Many older homes and even some new constructions, have problems with water in their basement. Poor construction can be blamed on the new homes that have problems with water, but older homes seem to have a share of basement issues that are attributed to the age of the house. Old pipes that leak or break are a constant reminder to the homeowner to inspect their homes regularly, and do yearly maintenance to the home. Driveways that slant towards the foundation of the home, is a disaster waiting to happen. Leveling a driveway is a fairly inexpensive home repair that can save you thousands down the road.
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Is a French drain the way to go?
I’m shopping around for a system that will flood-proof my basement.
During periods of heavy rain we get one to two inches of floodwater in
our basement. The water comes in where the floor joins the wall. A
contractor estimated that it would cost $3,700 to cut a trench around
the perimeter, and put in a sump and pump. Does this sound like a fair
price to you? And is there an alternative method of flood-proofing,
such as a sealant?
— Mike, Katy, Texas
French drain and sump pump system will work. I don’t know the size of your basement but $3,700 sounds very fair.
Despite the title of this blog post I don’t think there is any such thing as a waterproof basement – only more and less waterproof basements. The reality is that water always goes where it is most welcome (kinda like money) – from wet to dry and from high to low. If there is even the slightest fissure in your basement walls or floor water is going to get in and water is the bane of every homeowner. It destroys everything it touches and creates a welcoming environment for mold.
Go back 50 or more years and people in Chicago didn’t worry too much about waterproof basements because a basement wasn’t really a living area. It was just a place for accessing and storing your home’s guts. As long as it didn’t fill with water you were fine and usually a simple drain or a sump pump in a corner kept it from filling with water.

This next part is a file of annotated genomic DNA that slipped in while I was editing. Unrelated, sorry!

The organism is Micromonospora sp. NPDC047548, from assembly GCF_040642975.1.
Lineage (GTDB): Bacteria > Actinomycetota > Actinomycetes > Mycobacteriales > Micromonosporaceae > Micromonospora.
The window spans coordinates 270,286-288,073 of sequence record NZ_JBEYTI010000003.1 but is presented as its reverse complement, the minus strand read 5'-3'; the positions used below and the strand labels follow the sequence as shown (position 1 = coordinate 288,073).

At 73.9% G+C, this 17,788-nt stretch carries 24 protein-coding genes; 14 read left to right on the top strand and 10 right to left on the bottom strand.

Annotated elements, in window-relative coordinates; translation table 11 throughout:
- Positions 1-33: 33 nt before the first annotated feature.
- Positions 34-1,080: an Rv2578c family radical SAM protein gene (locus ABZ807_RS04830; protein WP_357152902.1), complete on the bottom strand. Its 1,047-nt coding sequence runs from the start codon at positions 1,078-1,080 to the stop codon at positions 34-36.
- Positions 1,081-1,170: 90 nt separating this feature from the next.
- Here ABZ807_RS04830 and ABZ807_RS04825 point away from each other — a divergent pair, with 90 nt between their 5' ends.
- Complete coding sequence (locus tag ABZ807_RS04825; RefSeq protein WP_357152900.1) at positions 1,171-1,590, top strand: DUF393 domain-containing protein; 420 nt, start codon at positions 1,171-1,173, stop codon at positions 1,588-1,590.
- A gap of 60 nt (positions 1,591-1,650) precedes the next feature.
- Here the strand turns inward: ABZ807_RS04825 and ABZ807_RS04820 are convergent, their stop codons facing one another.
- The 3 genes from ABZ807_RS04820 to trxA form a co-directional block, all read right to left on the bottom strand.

Then people started converting these basements to recreational areas with modest finishes – maybe some cheap wood-looking paneling, linoleum flooring, and a moveable bar. But eventually the whole movement evolved to the point where now pretty much every new construction home in Chicago has a completely finished basement with carpeting or tile, drywall, nice trim, and filled with nice furnishings and electronics. When your basement looks like this you have to keep all traces of water out.
Waterproofing your basement is all about minimizing, if not totally preventing, the entry of water from the outside environment. This can then be enhanced further by the application of interior basement waterproofing technologies.
The basement is the strongest part of any home. However, it is also one of the most often neglected parts.
It is prone to water damage primarily because of its proximity to ground water. When the rainy season comes, the basement often receives the brunt of water damage. Before your basement get severely undermined by water damage, you need to make it waterproof. Here are the top 5 basement waterproofing tips for the household.
1. Check Your House’s Plumbing Network. – Even before you buy and apply waterproofing products, it is important to make sure that you don’t have any plumbing fixture that is leaking or is already damaged or worn out. Sometimes, you don’t need the rain to flood your basement. A faulty or broken pipe or plumbing can have the same effect. If you are not sure what to look for, having a professional plumber and basement waterproofing experts check it out first is always a good idea.